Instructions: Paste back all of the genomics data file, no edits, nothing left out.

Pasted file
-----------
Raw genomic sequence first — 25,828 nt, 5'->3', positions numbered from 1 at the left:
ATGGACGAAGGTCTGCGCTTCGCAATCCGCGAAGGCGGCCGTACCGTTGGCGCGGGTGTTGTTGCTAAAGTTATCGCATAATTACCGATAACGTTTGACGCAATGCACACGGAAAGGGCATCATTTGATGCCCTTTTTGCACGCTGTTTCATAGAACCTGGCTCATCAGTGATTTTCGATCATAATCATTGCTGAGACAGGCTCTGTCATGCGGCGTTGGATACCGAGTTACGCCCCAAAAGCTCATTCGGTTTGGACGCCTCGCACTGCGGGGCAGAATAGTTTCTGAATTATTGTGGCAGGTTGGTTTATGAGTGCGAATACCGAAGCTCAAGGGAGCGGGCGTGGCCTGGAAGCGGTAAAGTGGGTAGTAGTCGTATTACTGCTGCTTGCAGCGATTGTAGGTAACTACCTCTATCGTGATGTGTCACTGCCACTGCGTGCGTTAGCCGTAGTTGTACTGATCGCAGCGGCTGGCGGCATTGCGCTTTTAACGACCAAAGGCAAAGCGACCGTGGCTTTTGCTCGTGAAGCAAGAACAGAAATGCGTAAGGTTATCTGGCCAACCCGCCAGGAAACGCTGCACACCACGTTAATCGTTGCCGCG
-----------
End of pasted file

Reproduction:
Raw genomic sequence first — 25,828 nt, 5'->3', positions numbered from 1 at the left:
ATGGACGAAGGTCTGCGCTTCGCAATCCGCGAAGGCGGCCGTACCGTTGGCGCGGGTGTTGTTGCTAAAGTTATCGCATAATTACCGATAACGTTTGACGCAATGCACACGGAAAGGGCATCATTTGATGCCCTTTTTGCACGCTGTTTCATAGAACCTGGCTCATCAGTGATTTTCGATCATAATCATTGCTGAGACAGGCTCTGTCATGCGGCGTTGGATACCGAGTTACGCCCCAAAAGCTCATTCGGTTTGGACGCCTCGCACTGCGGGGCAGAATAGTTTCTGAATTATTGTGGCAGGTTGGTTTATGAGTGCGAATACCGAAGCTCAAGGGAGCGGGCGTGGCCTGGAAGCGGTAAAGTGGGTAGTAGTCGTATTACTGCTGCTTGCAGCGATTGTAGGTAACTACCTCTATCGTGATGTGTCACTGCCACTGCGTGCGTTAGCCGTAGTTGTACTGATCGCAGCGGCTGGCGGCATTGCGCTTTTAACGACCAAAGGCAAAGCGACCGTGGCTTTTGCTCGTGAAGCAAGAACAGAAATGCGTAAGGTTATCTGGCCAACCCGCCAGGAAACGCTGCACACCACGTTAATCGTTGCCGCG